Tackle Arthritis with Strength Training
Believe it or not, lifting weights might help reduce the pain caused by arthritis, which can help and manage joint pain.
It may sound counterintuitive, but lifting weights actually helps to lubricate, support, and protect joints by strengthening the muscle around them to increase shock absorption, improve flexibility and possibly help control swelling.
A study published in the Clinics in Geriatric Medicine reviewed eight studies that tested older adults who suffered from osteoarthritis. Researchers found a 35 percent reduction in participants’ pain and an increase of 33 percent in lower limb strength and function in those who strength trained.
Not only does weight training help with osteoarthritis, it has been shown to also help other types of arthritis like rheumatoid arthritis. In another study, researchers found that participants who had rheumatoid arthritis and followed a strength training program increased their muscle strength by nearly 59 percent, as well as their ability to function physically.
Physical therapist and founder of Fit Club Physical Therapy & Sports Performance, Kellen Scantlebury, D.P.T., C.S.C.S., agrees. “When we move the joints in a range of motion, it releases fluid that lines the joints,” he said in an interview with StrongPath.com. “If you strength train, then you’ll have healthier joints.”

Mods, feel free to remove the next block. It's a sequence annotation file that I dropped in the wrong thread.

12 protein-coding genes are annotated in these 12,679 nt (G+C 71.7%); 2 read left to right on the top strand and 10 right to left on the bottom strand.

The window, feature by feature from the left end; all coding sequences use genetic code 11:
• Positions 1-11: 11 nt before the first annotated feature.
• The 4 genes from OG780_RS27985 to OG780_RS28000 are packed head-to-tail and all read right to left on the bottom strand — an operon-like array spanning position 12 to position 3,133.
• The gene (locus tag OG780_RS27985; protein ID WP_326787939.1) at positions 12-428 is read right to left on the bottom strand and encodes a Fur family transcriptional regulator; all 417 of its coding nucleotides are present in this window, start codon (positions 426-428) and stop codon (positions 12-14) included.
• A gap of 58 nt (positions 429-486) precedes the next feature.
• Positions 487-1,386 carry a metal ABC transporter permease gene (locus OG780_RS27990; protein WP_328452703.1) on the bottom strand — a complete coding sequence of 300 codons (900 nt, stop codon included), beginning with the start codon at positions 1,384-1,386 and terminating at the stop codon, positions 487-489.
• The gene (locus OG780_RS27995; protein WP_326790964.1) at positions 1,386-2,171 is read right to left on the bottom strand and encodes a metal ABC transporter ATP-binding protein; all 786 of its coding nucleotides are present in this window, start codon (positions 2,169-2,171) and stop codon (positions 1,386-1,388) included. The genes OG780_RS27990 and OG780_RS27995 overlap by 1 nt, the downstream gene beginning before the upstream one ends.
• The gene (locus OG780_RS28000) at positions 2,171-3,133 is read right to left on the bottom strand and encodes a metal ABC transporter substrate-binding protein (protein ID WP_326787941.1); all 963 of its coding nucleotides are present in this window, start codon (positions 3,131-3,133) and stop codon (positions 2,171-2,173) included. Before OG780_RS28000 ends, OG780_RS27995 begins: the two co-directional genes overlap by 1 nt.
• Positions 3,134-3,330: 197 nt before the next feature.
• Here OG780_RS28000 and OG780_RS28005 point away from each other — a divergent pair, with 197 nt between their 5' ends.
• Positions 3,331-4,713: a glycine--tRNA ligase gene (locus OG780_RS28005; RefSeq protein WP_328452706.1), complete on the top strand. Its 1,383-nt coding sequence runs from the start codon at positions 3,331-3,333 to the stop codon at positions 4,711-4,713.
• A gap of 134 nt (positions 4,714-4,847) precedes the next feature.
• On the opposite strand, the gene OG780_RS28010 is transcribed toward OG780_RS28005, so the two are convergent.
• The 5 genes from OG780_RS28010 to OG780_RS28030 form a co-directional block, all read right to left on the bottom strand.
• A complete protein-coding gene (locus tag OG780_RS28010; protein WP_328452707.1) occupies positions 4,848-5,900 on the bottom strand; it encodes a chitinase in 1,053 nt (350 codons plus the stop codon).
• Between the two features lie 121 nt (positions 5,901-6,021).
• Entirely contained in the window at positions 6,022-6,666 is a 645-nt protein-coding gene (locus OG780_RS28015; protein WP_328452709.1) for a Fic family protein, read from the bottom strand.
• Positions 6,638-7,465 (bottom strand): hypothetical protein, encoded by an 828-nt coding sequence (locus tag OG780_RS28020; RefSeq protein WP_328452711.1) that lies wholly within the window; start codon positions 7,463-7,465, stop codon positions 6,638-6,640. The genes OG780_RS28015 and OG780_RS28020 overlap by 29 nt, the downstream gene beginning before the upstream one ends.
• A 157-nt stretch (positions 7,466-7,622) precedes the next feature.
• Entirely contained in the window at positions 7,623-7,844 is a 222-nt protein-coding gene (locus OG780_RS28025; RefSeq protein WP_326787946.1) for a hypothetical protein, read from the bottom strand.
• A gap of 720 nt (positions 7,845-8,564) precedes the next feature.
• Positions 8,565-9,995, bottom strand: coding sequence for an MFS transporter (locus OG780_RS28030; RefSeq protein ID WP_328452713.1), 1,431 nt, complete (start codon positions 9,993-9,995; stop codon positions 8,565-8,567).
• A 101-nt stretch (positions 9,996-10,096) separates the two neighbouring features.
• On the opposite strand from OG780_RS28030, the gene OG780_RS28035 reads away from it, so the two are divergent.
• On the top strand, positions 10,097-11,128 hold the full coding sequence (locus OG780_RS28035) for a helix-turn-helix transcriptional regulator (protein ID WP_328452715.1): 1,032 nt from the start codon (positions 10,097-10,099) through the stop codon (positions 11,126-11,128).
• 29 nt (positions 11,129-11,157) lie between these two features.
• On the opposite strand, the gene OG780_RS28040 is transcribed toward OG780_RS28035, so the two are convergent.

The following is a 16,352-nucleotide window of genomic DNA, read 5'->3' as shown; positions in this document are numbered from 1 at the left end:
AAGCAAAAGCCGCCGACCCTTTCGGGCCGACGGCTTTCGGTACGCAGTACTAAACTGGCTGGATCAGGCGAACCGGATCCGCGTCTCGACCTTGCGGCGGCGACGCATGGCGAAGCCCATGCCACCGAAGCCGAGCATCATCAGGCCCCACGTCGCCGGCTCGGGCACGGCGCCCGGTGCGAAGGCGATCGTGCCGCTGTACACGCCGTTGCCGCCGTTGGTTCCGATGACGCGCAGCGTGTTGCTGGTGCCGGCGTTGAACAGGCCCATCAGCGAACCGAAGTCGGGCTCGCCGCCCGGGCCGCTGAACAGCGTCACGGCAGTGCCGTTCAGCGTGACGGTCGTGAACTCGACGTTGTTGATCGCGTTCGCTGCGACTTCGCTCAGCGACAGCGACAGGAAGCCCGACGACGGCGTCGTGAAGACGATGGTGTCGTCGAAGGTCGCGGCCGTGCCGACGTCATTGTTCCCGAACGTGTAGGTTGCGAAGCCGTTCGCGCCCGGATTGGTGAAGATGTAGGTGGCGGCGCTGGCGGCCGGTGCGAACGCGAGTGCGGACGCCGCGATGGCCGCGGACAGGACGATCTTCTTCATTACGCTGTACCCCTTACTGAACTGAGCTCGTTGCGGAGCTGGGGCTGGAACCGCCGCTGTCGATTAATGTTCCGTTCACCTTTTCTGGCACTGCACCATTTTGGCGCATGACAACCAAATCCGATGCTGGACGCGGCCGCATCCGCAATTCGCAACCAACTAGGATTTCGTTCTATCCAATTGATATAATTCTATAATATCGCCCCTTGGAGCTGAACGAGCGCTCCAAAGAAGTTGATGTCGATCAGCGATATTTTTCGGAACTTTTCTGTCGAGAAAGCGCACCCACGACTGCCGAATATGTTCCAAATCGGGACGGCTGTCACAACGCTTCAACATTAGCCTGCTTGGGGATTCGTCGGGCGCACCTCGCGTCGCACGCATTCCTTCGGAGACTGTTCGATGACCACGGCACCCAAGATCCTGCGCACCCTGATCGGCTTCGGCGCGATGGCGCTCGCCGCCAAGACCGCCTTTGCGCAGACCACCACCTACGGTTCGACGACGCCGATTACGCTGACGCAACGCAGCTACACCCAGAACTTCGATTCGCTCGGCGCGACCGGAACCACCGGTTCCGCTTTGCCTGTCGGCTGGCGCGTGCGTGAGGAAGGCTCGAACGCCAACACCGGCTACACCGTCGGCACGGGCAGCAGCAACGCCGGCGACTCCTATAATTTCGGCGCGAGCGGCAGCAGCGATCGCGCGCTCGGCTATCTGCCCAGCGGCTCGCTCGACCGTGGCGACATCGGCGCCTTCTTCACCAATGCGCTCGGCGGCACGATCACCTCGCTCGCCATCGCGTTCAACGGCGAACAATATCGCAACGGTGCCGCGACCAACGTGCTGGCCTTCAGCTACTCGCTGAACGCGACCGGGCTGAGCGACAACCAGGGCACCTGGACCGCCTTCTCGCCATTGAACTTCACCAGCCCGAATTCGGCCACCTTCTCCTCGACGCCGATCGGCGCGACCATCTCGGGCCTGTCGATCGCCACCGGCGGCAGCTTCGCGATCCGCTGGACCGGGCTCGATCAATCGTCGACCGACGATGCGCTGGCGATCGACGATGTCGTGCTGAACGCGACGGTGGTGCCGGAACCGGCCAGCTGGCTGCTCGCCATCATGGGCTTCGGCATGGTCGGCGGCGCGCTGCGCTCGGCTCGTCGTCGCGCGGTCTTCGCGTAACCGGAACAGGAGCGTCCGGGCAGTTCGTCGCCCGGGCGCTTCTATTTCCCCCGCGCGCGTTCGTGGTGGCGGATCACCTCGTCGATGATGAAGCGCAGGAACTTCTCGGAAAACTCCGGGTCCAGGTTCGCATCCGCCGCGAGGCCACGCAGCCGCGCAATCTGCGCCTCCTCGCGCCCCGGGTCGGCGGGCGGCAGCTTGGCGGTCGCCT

To get the best results, Dr. Scantlebury recommends working out with a licensed professional, especially if you’re new to exercise or are recovering from an injury, to learn proper technique and avoid injury. By doing so, he said people can, “make some serious progress, without the fear of getting hurt. If clients are performing exercises wrong, there is someone there to step in and help.”
If you are recovering from an injury, with a combination of manual therapy like soft tissue massages and exercises to target the muscles around the joints, you may start to see change in about six weeks.
Best Ways to Protect Your Joints
If you’re a beginner or haven’t strength trained for a while, it’s recommended that you not only consult with your doctor but also ease into exercise to avoid worsening joint pain. Some things to consider when exercising and lifting weights with joint pain:
- Try to avoid high impact exercises that put extra stress on your joints. Exercises that don’t require pounding the pavement are best.
- Warm-up muscles and joints with some gentle movement before starting your workout.
- Don’t rush. Movements can be done slowly to ensure proper technique if you feel pain, stop. Listen to your body.
- Use heat to relax the joints and muscles for approximately 20 minutes.
- Help reduce any swelling that might result from your workout by icing for approximately 20 minutes after.
If you haven’t already incorporated strength training into your exercise routine, it’s critical to start. Especially as people age, following a regular resistance training routine becomes crucial to protecting joints, managing joint pain and enjoying everyday activities. If you’re not sure you’re ready for it, check with your doctor before getting started.